Step 1: Load the bar and keep it over your shoelaces (close to your shins).
Your feet should be facing forwards, not outwards. Keep your back straight, your chest up and squeeze your shoulder blades together and down (towards your lower back). This engages the lats and keeps your back strong and stable.
Step 2: Keeping your arms straight and your torso engaged, grab the bar with your hands slightly wider than shoulder width.
Bend down and pick up the weight, stopping when the bar is at hip height.
Step 3: This is the ‘start’ of the Romanian Deadlift.
Maintaining a straight back, push your hips back a little, until you feel your glutes, hamstrings and lower back engage. Slightly bend your knees and maintain this position.
Step 4: With the ever-straight back, slight bend in the knees and the hips pushed back, slowly lower the bar towards the floor. Feel your hamstrings and glutes under tension the whole time.
Step 5: Once you’ve reached the bottom of the movement (which will be as far as you can go towards the floor without losing good form), return to the start position by using your hamstrings and glutes to drive your hips forward in a controlled manner.
Step 6: Repeat steps 3,4 and 5 for required number of reps!
How to progress the Romanian Deadlift
The Romanian Deadlift can be progressed in the same ways as the other variations. To sum these up clearly, we’ve written them as bullet points, with tips on how to vary the exercise and the effects.
- Grip – you can opt for a mixed, snatch or clean grip. The mixed grip will typically allow you to pull more weight as it’s the strongest grip. The clean grip is a double-overhand grip that will strengthen the forearms. It also has an effective crossover into weightlifting as it helps with the clean. The snatch grip is wide, meaning you’ll likely be able to lift less weight, but it will help develop strength in the snatch.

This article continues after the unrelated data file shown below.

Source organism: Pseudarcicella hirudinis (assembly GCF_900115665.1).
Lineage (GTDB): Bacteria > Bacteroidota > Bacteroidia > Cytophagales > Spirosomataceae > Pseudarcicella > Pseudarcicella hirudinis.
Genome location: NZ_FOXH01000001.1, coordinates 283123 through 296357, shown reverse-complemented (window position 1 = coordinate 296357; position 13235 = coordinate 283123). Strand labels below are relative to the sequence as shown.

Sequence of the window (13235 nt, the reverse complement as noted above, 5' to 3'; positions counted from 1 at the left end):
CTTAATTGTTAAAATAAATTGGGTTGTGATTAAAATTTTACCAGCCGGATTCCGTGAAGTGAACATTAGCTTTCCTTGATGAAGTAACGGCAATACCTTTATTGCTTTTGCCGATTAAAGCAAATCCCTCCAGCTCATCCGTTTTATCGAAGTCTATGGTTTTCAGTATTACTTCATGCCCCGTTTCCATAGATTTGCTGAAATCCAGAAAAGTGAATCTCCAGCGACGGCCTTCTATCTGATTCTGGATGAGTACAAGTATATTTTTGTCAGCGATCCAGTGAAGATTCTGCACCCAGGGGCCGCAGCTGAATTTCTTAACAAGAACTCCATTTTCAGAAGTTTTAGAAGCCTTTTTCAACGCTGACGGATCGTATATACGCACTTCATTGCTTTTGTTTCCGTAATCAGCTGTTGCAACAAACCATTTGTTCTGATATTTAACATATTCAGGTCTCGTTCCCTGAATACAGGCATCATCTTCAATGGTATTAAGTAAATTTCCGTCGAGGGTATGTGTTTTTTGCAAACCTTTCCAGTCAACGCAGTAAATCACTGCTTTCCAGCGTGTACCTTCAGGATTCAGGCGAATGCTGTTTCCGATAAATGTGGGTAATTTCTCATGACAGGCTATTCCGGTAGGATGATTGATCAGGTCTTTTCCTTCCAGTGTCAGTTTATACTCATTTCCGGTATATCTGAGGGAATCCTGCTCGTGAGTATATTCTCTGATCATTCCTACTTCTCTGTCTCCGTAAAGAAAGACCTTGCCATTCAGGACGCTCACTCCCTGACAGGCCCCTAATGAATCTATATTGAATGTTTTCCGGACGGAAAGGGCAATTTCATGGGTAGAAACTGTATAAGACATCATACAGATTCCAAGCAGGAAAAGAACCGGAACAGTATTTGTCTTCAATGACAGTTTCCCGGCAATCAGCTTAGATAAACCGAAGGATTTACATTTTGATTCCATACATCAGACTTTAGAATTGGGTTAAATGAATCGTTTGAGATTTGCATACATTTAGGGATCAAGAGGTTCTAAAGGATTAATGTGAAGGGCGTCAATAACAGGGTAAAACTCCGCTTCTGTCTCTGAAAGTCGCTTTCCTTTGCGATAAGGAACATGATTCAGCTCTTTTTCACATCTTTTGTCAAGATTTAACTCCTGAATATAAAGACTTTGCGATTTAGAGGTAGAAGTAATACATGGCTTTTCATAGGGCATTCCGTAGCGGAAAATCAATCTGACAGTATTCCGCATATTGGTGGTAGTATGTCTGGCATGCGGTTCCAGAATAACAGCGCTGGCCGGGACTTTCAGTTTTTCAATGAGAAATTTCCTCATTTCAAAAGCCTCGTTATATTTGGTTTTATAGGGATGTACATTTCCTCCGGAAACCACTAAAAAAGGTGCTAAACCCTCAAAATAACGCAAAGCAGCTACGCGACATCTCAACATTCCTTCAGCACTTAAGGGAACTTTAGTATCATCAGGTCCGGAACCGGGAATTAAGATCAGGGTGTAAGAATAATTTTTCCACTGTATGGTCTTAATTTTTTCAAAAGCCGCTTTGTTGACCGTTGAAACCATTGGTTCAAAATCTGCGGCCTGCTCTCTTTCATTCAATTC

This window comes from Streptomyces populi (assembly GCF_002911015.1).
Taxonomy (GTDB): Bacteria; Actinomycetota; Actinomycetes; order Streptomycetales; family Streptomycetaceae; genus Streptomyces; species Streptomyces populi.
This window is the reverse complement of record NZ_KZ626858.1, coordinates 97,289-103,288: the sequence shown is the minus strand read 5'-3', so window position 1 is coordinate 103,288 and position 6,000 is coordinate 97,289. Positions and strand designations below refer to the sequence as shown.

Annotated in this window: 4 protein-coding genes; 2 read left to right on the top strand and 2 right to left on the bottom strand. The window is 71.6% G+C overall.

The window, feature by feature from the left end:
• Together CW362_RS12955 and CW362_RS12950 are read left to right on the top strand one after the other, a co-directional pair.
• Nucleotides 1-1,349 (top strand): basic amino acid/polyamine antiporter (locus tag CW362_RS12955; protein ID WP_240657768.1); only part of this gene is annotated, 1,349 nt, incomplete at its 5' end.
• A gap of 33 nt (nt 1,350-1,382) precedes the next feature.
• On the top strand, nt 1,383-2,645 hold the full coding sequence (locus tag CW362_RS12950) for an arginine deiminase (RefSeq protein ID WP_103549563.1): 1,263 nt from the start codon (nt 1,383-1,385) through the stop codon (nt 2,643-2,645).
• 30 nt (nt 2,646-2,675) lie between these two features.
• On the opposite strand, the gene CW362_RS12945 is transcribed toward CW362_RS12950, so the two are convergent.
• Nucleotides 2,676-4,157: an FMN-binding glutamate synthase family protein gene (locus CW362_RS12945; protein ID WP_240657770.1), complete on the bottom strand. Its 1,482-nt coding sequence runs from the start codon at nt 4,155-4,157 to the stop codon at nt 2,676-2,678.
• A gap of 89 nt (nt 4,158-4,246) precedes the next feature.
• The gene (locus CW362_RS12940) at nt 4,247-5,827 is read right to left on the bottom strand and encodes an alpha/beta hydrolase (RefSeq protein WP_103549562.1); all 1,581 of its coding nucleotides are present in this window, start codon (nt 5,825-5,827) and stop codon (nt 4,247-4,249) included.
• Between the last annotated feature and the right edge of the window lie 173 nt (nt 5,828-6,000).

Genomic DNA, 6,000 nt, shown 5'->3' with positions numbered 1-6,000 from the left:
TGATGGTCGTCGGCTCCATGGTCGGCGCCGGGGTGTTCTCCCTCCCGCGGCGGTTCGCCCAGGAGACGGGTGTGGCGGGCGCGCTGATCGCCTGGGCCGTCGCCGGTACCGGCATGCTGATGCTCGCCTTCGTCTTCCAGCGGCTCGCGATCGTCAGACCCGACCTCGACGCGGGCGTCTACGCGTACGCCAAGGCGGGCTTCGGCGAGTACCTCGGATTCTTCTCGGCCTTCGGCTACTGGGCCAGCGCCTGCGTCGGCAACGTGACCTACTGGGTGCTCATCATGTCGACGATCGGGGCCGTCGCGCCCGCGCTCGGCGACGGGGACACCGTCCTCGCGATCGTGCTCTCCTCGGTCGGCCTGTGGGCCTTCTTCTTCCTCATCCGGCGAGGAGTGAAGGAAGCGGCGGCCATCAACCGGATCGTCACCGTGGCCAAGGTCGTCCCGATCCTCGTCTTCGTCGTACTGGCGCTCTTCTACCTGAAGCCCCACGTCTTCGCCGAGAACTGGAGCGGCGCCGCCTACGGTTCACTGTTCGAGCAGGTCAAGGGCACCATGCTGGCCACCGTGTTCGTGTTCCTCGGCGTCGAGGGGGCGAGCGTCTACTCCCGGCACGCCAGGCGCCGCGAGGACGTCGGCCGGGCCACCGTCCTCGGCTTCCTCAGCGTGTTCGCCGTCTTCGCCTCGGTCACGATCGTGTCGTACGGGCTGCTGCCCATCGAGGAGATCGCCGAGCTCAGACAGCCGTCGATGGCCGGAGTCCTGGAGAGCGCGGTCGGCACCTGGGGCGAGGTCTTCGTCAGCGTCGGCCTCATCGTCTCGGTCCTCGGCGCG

- Weight – this is the obvious one. Simply add more weight to the lift, but take care to make sure that any weight you add doesn’t compromise form. Lift safely before you lift heavy.
- Sets and Reps – as with all other exercises, you can manipulate volume and load with the sets and reps. When lifting heavier, add more sets but reduce reps. If you are doing more reps, reduce the amount of sets.
- Pauses – these are effective when it comes to building muscle, strength and technique. Part way through the lift, stop the movement – it increases the time under tension and therefore muscle strength and size.
The Romanian Deadlift: Conclusion
You may not have previously heard of the Romanian Deadlift, but now you have you should seriously think about adding it to your strength training programmes. It is one of the most effective ways to build your posterior chain strength, improve deadlift technique and prevent injury.
Of all the deadlift variations, there’s an argument that the Romanian Deadlift is the one that has the most effective crossover into sport, thanks to the extra emphasis on the posterior chain, which is typically worked more by sports people.
Either way, you’ll certainly do no harm by adding this versatile and important exercise to your workouts.